We also identified an assortment of groups that supported our target population. Most of these groups and organizations have
physical locations. This helped since we were targeting specific cities and markets. To that end, once we had developed a
strong support group in Gilda's Club, we used the Web page for the local Gilda's Club chapters as an information conduit.
Often these pages listed content about lung cancer support groups, or posted news on the calendar about an event for lung
cancer awareness, lung cancer support lunches, or fundraising. If we found a lung cancer program, we tracked down the organizer
and asked if we could send fliers and information for distribution at their event. No one ever said no.
If nothing was available online, we used the piece of information that was always available—a phone number—and worked from
there. We called and asked if there were any upcoming events, or resource rooms, libraries, or bulletin boards where patients
would likely look for information. We sent a stack of fliers to at least three local organizations in each market to be distributed
to potential candidates.
Our list of organizations included Gilda's Club, Cancer Care, The National Lung Cancer Partnership (formerly Women Against
Lung Cancer), Wellness Center, and a variety of local organizations and support groups we found through various Internet searches.
We also called local hospitals and asked them to name places and groups to which they referred patients.
Listservs have become an increasingly popular way for members of a patient population to communicate with one another. Because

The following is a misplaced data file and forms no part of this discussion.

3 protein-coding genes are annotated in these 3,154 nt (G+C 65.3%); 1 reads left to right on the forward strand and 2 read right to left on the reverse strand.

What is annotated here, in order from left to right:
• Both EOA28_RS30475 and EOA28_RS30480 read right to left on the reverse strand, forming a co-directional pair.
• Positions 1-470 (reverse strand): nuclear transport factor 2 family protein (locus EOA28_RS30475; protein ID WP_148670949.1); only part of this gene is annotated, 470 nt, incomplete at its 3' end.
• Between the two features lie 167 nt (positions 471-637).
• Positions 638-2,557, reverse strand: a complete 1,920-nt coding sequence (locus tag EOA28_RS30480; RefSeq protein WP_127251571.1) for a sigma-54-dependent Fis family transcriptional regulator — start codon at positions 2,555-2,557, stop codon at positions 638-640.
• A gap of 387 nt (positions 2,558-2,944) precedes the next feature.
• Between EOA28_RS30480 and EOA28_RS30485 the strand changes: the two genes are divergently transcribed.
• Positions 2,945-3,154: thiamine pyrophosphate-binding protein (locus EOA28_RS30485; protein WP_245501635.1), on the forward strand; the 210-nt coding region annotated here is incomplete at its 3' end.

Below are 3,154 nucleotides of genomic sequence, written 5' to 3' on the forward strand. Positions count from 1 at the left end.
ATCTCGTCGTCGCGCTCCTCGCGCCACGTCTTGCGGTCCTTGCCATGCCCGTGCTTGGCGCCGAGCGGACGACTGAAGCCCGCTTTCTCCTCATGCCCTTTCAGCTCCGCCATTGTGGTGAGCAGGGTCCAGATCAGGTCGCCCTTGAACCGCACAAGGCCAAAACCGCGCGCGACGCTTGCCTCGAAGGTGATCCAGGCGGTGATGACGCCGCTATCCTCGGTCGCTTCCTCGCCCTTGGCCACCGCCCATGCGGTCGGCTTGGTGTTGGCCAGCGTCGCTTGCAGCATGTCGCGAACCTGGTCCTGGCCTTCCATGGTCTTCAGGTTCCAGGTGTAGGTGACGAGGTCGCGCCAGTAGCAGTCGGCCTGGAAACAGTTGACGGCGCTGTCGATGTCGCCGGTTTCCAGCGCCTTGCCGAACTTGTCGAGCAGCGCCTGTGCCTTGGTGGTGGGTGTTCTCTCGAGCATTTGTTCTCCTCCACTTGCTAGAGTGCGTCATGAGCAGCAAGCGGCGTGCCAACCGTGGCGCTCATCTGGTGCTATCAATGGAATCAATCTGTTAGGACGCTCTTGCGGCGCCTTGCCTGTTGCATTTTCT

they offer access to targeted patient populations that have already chosen to play an active role in their medical treatment,
they can provide an ideal cluster of audiences. However, it is important to approach these groups carefully and unobtrusively.
Every listserv has a list owner who serves as the moderator. The safest approach to sending information to groups is to e-mail
the listserv owner, explain who you are, and ask him or her to pass along the trial information. For this particular trial,
we identified a list that catered specifically to the small subset of lung cancer patients we were interested in, as well
as a larger one with more members. It turned out the listserv owner was the same for both lists, and she happily passed the
information along to both groups.
Another benefit of the listserv is that the messages are typically archived and posted online. Consequently, even people who
aren't members can seek information simply by going online and reading past e-mails.
Harvesting Clinical Trial Web Sites
Another key strategy was to distribute information about the trial to the major clinical trial Web sites—clinicaltrials.gov/,
nih.gov/—as well as cancer-focused Web sites, such as
http://medicineworld.org/. These sites are critical channels for delivering information because they are regularly visited by cancer patients and their
We also identified and enlisted lung- cancer groups on both a national and a local level to help deliver the BAC messages
to their constituents. We reached potential patients through media vehicles, such as press releases, newswires, and repurposed
press materials. We announced the trial in each market, explaining the purpose, condition, treatment, enrollment protocol,
principal investigator, and background on BAC.
Each trial was led by a leading cancer researcher and associated with a major teaching hospital that included Rush University
Medical Center, Massachusetts General Hospital, Swedish Cancer Institute, Sloan Kettering Memorial Cancer Center, and Emory
University Hospital. These institutions enhanced the credibility of each trial.